Many women of my generation grew up learning to be quiet. We were told when we were young that children were meant to be seen, not heard. Then, with the start of the Vietnam War and the Women's Movement, we started to see the value of having a voice and having that voice heard.
Leaders matter and training new leaders in higher education is an obligation those of us presently leading should take seriously. What follows are a few of the questions from UNLV and my written responses, reflective of what I answered "live."
Our girlfriends are the family we choose -- they are our support system, sharing everything from breakups to breakthroughs. Whether they are inspiring us, coaching us or cheering us on, our girlfriends use their words and actions to bring out the very best in us.
What I really want is for women to be part of the story from the outset, and for the world to know that they've been there all along. It's been a long time coming, for women to openly serve, but it's also part of a deep-seated tradition in this country.
As an anti-rape activist, I propose taking a look at our sisters in the labor movement and learning by example to build our constituencies and gain momentum on difficult and long-ignored workplace violence issues.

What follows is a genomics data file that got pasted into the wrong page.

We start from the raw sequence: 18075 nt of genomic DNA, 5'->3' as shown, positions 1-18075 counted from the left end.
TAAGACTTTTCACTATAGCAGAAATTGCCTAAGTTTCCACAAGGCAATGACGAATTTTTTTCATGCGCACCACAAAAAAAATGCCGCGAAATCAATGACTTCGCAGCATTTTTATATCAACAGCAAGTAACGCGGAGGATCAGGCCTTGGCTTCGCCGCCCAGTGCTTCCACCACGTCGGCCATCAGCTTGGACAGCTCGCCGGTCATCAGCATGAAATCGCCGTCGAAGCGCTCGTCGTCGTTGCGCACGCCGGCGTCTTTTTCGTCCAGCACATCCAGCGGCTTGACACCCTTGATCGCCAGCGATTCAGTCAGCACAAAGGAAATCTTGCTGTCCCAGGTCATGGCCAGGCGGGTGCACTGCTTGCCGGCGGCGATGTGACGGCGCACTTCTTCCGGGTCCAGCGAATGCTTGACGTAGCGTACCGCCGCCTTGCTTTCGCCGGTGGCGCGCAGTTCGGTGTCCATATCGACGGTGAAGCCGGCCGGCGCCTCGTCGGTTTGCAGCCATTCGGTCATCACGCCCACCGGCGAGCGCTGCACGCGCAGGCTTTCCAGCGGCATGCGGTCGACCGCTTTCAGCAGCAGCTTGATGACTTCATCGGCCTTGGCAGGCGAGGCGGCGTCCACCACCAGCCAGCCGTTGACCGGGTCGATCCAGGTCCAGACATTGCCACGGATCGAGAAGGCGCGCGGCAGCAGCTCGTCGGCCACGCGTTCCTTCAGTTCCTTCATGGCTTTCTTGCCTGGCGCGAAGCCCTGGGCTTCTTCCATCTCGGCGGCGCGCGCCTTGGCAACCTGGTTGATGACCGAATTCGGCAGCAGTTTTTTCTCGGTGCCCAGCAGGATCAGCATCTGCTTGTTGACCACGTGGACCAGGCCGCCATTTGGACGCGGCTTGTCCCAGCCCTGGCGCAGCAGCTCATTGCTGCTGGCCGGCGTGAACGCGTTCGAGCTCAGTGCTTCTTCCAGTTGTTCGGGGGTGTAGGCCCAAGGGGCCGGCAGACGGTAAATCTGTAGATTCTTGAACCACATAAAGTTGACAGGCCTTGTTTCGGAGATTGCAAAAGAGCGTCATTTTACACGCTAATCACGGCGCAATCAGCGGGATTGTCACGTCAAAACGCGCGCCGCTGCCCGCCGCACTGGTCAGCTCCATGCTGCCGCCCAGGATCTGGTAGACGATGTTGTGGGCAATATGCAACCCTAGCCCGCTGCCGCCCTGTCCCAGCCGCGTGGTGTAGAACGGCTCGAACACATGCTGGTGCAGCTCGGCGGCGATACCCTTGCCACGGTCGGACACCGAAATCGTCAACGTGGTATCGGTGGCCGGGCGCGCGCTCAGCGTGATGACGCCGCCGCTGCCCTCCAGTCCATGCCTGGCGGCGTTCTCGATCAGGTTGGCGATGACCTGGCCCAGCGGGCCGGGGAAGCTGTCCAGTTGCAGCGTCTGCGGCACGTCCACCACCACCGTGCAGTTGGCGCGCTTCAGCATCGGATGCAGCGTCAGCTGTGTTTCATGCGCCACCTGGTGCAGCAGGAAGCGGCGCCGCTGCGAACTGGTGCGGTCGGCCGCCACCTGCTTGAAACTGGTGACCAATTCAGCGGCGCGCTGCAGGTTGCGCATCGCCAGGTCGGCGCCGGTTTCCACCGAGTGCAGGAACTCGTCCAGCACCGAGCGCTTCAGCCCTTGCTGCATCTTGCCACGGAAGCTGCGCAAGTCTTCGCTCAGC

In an open, social and interdependent economy, the skills and competencies required for leading are changing. In other words, this is more about leadership style -- the skills and competencies that corporate America rewards -- as opposed to gender.
Now with Gov. Chafee declining to seek reelection, the spotlight will be on Rhode Island to seek if the next governor will continue the momentum of making gender-balanced appointments. Why is gender balance important?
Would you believe I've had personal conversations with such luminaries as Jane Fonda, Gwen Ifill, Jeremy Irons and Suze Orman? That's right -- tiny, intimate conversations. All because I got up at a microphone and asked a question.
Yes, we need more women in Davos. But the bigger picture in gender equality is that we need more women in every facet of public leadership, from corporate boardrooms to the halls of parliament to the airwaves of mass media.
I think one of the myths about mentoring is that it's about a person standing in front of you, holding your hand and guiding the way. In reality, I believe it's about the person who's ready to stand behind you, who believes in your vision and is ready to help you move forward.
Since women have known and done this all along, their winning strategy is not to try to be more like men, but to be authentically themselves. They just need to do a better job of telling the world what they are doing and, well, why.